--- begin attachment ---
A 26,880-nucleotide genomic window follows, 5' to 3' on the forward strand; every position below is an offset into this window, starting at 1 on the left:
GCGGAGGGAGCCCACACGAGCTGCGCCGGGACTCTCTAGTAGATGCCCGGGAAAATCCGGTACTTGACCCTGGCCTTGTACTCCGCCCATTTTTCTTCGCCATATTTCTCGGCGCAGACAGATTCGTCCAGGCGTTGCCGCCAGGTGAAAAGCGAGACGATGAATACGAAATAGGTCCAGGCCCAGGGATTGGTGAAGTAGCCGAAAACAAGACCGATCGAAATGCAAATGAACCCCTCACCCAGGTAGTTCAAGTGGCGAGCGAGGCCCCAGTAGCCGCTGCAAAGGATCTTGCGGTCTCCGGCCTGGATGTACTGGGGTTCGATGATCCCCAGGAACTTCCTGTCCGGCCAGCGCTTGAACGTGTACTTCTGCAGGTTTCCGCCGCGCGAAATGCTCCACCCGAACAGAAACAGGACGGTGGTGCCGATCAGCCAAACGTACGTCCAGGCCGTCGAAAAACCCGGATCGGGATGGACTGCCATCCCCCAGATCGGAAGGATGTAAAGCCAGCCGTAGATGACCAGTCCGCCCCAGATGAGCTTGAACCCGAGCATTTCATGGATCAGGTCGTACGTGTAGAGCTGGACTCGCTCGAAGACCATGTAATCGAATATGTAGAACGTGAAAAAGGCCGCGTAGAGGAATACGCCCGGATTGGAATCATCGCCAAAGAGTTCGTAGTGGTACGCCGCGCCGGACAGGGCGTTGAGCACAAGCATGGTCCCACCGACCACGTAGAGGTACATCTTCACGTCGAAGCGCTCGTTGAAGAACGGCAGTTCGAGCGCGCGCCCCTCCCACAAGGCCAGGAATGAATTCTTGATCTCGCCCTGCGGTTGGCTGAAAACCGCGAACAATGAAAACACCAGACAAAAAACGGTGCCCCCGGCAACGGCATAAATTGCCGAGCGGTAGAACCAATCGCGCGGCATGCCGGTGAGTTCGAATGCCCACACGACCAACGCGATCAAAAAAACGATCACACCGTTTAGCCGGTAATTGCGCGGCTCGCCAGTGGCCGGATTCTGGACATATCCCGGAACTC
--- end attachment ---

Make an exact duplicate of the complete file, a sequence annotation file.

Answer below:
A 26,880-nucleotide genomic window follows, 5' to 3' on the forward strand; every position below is an offset into this window, starting at 1 on the left:
GCGGAGGGAGCCCACACGAGCTGCGCCGGGACTCTCTAGTAGATGCCCGGGAAAATCCGGTACTTGACCCTGGCCTTGTACTCCGCCCATTTTTCTTCGCCATATTTCTCGGCGCAGACAGATTCGTCCAGGCGTTGCCGCCAGGTGAAAAGCGAGACGATGAATACGAAATAGGTCCAGGCCCAGGGATTGGTGAAGTAGCCGAAAACAAGACCGATCGAAATGCAAATGAACCCCTCACCCAGGTAGTTCAAGTGGCGAGCGAGGCCCCAGTAGCCGCTGCAAAGGATCTTGCGGTCTCCGGCCTGGATGTACTGGGGTTCGATGATCCCCAGGAACTTCCTGTCCGGCCAGCGCTTGAACGTGTACTTCTGCAGGTTTCCGCCGCGCGAAATGCTCCACCCGAACAGAAACAGGACGGTGGTGCCGATCAGCCAAACGTACGTCCAGGCCGTCGAAAAACCCGGATCGGGATGGACTGCCATCCCCCAGATCGGAAGGATGTAAAGCCAGCCGTAGATGACCAGTCCGCCCCAGATGAGCTTGAACCCGAGCATTTCATGGATCAGGTCGTACGTGTAGAGCTGGACTCGCTCGAAGACCATGTAATCGAATATGTAGAACGTGAAAAAGGCCGCGTAGAGGAATACGCCCGGATTGGAATCATCGCCAAAGAGTTCGTAGTGGTACGCCGCGCCGGACAGGGCGTTGAGCACAAGCATGGTCCCACCGACCACGTAGAGGTACATCTTCACGTCGAAGCGCTCGTTGAAGAACGGCAGTTCGAGCGCGCGCCCCTCCCACAAGGCCAGGAATGAATTCTTGATCTCGCCCTGCGGTTGGCTGAAAACCGCGAACAATGAAAACACCAGACAAAAAACGGTGCCCCCGGCAACGGCATAAATTGCCGAGCGGTAGAACCAATCGCGCGGCATGCCGGTGAGTTCGAATGCCCACACGACCAACGCGATCAAAAAAACGATCACACCGTTTAGCCGGTAATTGCGCGGCTCGCCAGTGGCCGGATTCTGGACATATCCCGGAACTC